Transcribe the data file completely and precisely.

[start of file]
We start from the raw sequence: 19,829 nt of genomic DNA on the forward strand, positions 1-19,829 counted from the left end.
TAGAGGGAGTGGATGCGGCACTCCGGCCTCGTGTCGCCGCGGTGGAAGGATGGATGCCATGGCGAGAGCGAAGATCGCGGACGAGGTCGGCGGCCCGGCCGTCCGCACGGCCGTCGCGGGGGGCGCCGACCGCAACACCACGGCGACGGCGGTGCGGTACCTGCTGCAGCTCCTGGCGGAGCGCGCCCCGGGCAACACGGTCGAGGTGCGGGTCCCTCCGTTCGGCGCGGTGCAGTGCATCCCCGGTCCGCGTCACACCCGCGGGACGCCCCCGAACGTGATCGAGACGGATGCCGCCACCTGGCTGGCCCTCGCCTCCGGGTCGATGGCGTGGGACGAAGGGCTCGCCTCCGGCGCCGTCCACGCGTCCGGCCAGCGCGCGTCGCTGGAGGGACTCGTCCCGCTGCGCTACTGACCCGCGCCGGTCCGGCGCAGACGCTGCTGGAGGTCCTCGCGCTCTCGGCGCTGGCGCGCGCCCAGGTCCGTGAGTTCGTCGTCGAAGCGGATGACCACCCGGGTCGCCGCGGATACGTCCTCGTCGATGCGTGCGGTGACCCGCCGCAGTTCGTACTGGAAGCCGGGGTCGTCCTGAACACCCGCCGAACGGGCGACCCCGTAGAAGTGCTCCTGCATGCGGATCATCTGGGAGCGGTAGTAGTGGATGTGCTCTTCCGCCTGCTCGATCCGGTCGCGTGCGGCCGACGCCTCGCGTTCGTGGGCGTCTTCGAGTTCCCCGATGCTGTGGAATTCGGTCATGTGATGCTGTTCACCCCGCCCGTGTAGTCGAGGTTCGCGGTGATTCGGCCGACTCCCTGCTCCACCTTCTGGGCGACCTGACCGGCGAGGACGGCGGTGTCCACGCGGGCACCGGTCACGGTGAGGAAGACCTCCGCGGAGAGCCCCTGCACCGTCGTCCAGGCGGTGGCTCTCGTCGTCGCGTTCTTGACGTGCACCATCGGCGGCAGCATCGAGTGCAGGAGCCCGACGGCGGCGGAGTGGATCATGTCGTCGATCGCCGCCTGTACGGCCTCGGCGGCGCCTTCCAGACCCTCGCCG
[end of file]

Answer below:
We start from the raw sequence: 19,829 nt of genomic DNA on the forward strand, positions 1-19,829 counted from the left end.
TAGAGGGAGTGGATGCGGCACTCCGGCCTCGTGTCGCCGCGGTGGAAGGATGGATGCCATGGCGAGAGCGAAGATCGCGGACGAGGTCGGCGGCCCGGCCGTCCGCACGGCCGTCGCGGGGGGCGCCGACCGCAACACCACGGCGACGGCGGTGCGGTACCTGCTGCAGCTCCTGGCGGAGCGCGCCCCGGGCAACACGGTCGAGGTGCGGGTCCCTCCGTTCGGCGCGGTGCAGTGCATCCCCGGTCCGCGTCACACCCGCGGGACGCCCCCGAACGTGATCGAGACGGATGCCGCCACCTGGCTGGCCCTCGCCTCCGGGTCGATGGCGTGGGACGAAGGGCTCGCCTCCGGCGCCGTCCACGCGTCCGGCCAGCGCGCGTCGCTGGAGGGACTCGTCCCGCTGCGCTACTGACCCGCGCCGGTCCGGCGCAGACGCTGCTGGAGGTCCTCGCGCTCTCGGCGCTGGCGCGCGCCCAGGTCCGTGAGTTCGTCGTCGAAGCGGATGACCACCCGGGTCGCCGCGGATACGTCCTCGTCGATGCGTGCGGTGACCCGCCGCAGTTCGTACTGGAAGCCGGGGTCGTCCTGAACACCCGCCGAACGGGCGACCCCGTAGAAGTGCTCCTGCATGCGGATCATCTGGGAGCGGTAGTAGTGGATGTGCTCTTCCGCCTGCTCGATCCGGTCGCGTGCGGCCGACGCCTCGCGTTCGTGGGCGTCTTCGAGTTCCCCGATGCTGTGGAATTCGGTCATGTGATGCTGTTCACCCCGCCCGTGTAGTCGAGGTTCGCGGTGATTCGGCCGACTCCCTGCTCCACCTTCTGGGCGACCTGACCGGCGAGGACGGCGGTGTCCACGCGGGCACCGGTCACGGTGAGGAAGACCTCCGCGGAGAGCCCCTGCACCGTCGTCCAGGCGGTGGCTCTCGTCGTCGCGTTCTTGACGTGCACCATCGGCGGCAGCATCGAGTGCAGGAGCCCGACGGCGGCGGAGTGGATCATGTCGTCGATCGCCGCCTGTACGGCCTCGGCGGCGCCTTCCAGACCCTCGCCG